This article examines the confluence of homoerotic desire with career ambition in Wu Jingzi’s (ca. 1701–1754) novel Rulin waishi (ca. 1750), specifically through its allusions to the author’s cousin Wu Qing (1696–1750), owner of the famed portrait by Chen Hu of the actor Xu Ziyun (1644–1675). The study argues that Wu Qing’s inscription on this portrait is subtly reflected in Wu Jingzi’s representation of male-male eroticism as complementary and even instrumental to the literati’s pursuit of social mobility through the examination system. It also compares this juxtaposition of libidinous and career desires to antecedents in earlier fiction, and concludes with a discussion of a second portrait of Xu Ziyun and his lover Chen Weisong (1625–1682) as well as the impact of this artistic and literary legacy on Chen Sen’s Pinhua baojian (1849).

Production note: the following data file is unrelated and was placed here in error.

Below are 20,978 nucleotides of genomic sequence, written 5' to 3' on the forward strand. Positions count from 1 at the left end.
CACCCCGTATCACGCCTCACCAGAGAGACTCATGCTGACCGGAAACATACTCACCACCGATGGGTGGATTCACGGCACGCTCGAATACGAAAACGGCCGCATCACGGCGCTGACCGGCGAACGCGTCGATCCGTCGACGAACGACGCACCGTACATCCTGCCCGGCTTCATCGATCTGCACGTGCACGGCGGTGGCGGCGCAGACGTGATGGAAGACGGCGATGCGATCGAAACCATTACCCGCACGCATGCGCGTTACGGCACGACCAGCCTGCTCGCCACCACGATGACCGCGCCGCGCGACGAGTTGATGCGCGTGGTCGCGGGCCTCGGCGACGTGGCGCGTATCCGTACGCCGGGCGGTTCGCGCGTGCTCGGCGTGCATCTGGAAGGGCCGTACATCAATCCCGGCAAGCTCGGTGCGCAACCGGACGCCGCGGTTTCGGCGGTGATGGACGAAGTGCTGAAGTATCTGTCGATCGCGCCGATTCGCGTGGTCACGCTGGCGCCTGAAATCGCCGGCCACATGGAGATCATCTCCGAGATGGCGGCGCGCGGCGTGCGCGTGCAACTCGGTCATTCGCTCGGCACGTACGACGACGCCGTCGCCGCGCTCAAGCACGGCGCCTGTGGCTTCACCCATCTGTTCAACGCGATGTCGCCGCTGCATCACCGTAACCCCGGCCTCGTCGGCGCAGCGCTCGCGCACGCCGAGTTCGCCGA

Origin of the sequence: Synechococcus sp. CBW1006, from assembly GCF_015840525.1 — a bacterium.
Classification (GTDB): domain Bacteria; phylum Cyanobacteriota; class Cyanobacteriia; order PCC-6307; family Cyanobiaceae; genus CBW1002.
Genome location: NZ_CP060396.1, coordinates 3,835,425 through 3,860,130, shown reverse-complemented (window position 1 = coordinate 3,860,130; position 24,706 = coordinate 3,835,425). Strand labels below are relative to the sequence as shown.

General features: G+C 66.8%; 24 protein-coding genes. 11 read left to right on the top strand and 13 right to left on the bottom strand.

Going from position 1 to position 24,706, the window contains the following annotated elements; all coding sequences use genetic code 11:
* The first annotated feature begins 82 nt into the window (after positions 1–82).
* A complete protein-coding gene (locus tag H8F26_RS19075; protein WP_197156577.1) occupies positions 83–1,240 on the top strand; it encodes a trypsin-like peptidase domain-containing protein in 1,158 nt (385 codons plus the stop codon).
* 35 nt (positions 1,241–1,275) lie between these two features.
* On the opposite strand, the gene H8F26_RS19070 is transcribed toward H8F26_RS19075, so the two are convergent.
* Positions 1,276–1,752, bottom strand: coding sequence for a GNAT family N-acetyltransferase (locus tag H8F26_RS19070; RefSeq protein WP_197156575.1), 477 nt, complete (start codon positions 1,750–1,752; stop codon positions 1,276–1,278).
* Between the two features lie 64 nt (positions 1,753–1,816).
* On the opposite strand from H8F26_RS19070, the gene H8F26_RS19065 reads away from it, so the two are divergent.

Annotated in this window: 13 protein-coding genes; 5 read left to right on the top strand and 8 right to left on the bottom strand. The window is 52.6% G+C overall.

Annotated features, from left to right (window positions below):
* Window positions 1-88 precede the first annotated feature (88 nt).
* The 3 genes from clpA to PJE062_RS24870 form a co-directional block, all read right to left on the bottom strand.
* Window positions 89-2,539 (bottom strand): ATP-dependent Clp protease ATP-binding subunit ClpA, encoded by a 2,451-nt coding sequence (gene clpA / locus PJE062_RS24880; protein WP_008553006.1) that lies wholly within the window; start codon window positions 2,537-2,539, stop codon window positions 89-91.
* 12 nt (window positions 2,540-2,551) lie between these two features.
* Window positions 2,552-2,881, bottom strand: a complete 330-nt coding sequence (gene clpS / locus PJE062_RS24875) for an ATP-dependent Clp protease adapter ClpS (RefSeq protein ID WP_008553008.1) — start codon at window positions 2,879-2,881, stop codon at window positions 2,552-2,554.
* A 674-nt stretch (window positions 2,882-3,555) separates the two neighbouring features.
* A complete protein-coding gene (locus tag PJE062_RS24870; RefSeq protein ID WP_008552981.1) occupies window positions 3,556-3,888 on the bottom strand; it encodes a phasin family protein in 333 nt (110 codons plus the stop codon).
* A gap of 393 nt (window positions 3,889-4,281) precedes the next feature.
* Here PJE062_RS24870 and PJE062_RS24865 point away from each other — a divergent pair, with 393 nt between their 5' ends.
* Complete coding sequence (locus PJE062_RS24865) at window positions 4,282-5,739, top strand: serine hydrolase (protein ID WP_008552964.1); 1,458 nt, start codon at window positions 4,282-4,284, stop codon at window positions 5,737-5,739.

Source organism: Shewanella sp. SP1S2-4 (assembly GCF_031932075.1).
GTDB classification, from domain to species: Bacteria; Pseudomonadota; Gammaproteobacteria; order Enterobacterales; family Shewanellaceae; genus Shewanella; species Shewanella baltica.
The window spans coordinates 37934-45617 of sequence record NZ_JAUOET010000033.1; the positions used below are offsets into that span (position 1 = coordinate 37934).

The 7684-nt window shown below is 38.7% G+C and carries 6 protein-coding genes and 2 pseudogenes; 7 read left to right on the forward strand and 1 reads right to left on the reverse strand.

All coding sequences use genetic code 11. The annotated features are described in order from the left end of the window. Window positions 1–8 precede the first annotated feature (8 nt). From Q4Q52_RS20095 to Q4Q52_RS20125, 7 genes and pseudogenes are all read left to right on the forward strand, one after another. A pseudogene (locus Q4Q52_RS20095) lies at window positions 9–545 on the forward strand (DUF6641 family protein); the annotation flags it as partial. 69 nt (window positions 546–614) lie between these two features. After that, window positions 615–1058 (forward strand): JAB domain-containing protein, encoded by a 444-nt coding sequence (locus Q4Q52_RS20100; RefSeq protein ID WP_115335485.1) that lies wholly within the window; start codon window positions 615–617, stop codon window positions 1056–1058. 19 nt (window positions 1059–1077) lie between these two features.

Sophie Volpp“The Literary Circulation of Actors in Seventeenth-Century China,”Journal of Asian Studies61.3 (2003): 949–84; Cuncun Wu Homoerotic Sensibilities in Late Imperial China (New York: RoutledgeCurzon 2004) 67–80ff.; Zhang Zaizhou 張在舟 Aimei de licheng: Zhongguo gudai tongxinglian shi 曖昧的歷程： 中國古代同性戀史 (Zhenghou: Zhongzhou guji chubanshe 2001) 610–28; Shi Ye 施曄 Zhongguo gudai wenxue zhong de tongxinglian shuxie yanjiu 中國古代文學中的同性戀書寫研究 (Shanghai: Shanghai renmin chubanshe 2008) 251–290ff. While few of their contemporaries expressed criticism of Xu and Chen’s relationship one of the contributors to the scroll You Tong wrote elsewhere that Chen’s early death might have been precipitated by his infatuation with Xu. See Yunlang xiaoshi 雲郎小史 (in Zhang Cixi Qingdai Yandu liyuan shiliao xubian [Shanghai: Shanghai shudian chubanshe 1996]) 15.